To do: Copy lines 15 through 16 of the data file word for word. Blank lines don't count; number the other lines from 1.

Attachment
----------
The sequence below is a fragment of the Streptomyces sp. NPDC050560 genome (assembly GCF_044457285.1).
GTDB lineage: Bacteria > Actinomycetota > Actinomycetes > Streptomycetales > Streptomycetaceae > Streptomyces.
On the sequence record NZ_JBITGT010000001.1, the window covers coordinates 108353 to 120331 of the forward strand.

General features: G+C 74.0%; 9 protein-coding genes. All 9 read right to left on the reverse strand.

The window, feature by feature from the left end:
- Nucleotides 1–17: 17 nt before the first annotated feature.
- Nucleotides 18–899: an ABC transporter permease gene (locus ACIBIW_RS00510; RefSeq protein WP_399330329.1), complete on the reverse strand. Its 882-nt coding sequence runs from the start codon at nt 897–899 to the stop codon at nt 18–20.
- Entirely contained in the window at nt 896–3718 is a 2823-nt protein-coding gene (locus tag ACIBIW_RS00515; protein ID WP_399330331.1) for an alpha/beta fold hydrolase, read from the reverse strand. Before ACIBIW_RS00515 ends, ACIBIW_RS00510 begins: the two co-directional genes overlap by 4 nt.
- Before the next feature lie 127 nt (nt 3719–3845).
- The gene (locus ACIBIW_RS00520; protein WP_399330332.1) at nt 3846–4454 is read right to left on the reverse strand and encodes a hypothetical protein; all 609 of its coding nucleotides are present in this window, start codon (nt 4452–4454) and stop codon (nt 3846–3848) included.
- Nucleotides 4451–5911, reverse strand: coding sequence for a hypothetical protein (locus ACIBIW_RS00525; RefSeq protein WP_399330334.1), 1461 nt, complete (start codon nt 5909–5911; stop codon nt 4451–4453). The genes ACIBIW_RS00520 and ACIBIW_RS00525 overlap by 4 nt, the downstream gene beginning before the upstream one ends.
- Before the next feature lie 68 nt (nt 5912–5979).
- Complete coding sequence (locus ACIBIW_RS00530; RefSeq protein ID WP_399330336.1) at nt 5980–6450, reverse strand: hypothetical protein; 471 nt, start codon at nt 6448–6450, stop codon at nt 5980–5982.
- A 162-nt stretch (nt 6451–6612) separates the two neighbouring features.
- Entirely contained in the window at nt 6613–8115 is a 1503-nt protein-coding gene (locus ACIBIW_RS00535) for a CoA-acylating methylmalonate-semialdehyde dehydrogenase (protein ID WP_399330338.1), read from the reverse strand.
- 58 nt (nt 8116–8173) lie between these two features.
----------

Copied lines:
- Entirely contained in the window at nt 6613–8115 is a 1503-nt protein-coding gene (locus ACIBIW_RS00535) for a CoA-acylating methylmalonate-semialdehyde dehydrogenase (protein ID WP_399330338.1), read from the reverse strand.
- 58 nt (nt 8116–8173) lie between these two features.